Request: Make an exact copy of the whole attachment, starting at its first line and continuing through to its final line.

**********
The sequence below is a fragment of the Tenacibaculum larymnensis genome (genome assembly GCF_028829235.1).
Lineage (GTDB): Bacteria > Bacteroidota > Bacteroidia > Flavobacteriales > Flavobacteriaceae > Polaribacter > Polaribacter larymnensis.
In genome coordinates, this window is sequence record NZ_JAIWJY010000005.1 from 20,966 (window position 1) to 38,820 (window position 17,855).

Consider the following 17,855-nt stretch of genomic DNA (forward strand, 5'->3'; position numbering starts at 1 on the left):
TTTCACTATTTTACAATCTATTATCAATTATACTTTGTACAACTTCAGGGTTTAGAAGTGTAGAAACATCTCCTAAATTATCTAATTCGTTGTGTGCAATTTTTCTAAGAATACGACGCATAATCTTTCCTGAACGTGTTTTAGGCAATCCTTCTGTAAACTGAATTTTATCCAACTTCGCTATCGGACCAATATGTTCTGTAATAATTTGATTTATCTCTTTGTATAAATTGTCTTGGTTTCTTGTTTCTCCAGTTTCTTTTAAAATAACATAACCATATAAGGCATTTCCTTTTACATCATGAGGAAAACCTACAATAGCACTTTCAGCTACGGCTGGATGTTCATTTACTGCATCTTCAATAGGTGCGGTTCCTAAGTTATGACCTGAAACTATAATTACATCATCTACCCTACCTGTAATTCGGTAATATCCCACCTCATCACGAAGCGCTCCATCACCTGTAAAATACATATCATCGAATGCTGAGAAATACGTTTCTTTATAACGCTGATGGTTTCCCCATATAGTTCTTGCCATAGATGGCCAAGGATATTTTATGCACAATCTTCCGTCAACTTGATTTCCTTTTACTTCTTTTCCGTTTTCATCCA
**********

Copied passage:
The sequence below is a fragment of the Tenacibaculum larymnensis genome (genome assembly GCF_028829235.1).
Lineage (GTDB): Bacteria > Bacteroidota > Bacteroidia > Flavobacteriales > Flavobacteriaceae > Polaribacter > Polaribacter larymnensis.
In genome coordinates, this window is sequence record NZ_JAIWJY010000005.1 from 20,966 (window position 1) to 38,820 (window position 17,855).

Consider the following 17,855-nt stretch of genomic DNA (forward strand, 5'->3'; position numbering starts at 1 on the left):
TTTCACTATTTTACAATCTATTATCAATTATACTTTGTACAACTTCAGGGTTTAGAAGTGTAGAAACATCTCCTAAATTATCTAATTCGTTGTGTGCAATTTTTCTAAGAATACGACGCATAATCTTTCCTGAACGTGTTTTAGGCAATCCTTCTGTAAACTGAATTTTATCCAACTTCGCTATCGGACCAATATGTTCTGTAATAATTTGATTTATCTCTTTGTATAAATTGTCTTGGTTTCTTGTTTCTCCAGTTTCTTTTAAAATAACATAACCATATAAGGCATTTCCTTTTACATCATGAGGAAAACCTACAATAGCACTTTCAGCTACGGCTGGATGTTCATTTACTGCATCTTCAATAGGTGCGGTTCCTAAGTTATGACCTGAAACTATAATTACATCATCTACCCTACCTGTAATTCGGTAATATCCCACCTCATCACGAAGCGCTCCATCACCTGTAAAATACATATCATCGAATGCTGAGAAATACGTTTCTTTATAACGCTGATGGTTTCCCCATATAGTTCTTGCCATAGATGGCCAAGGATATTTTATGCACAATCTTCCGTCAACTTGATTTCCTTTTACTTCTTTTCCGTTTTCATCCA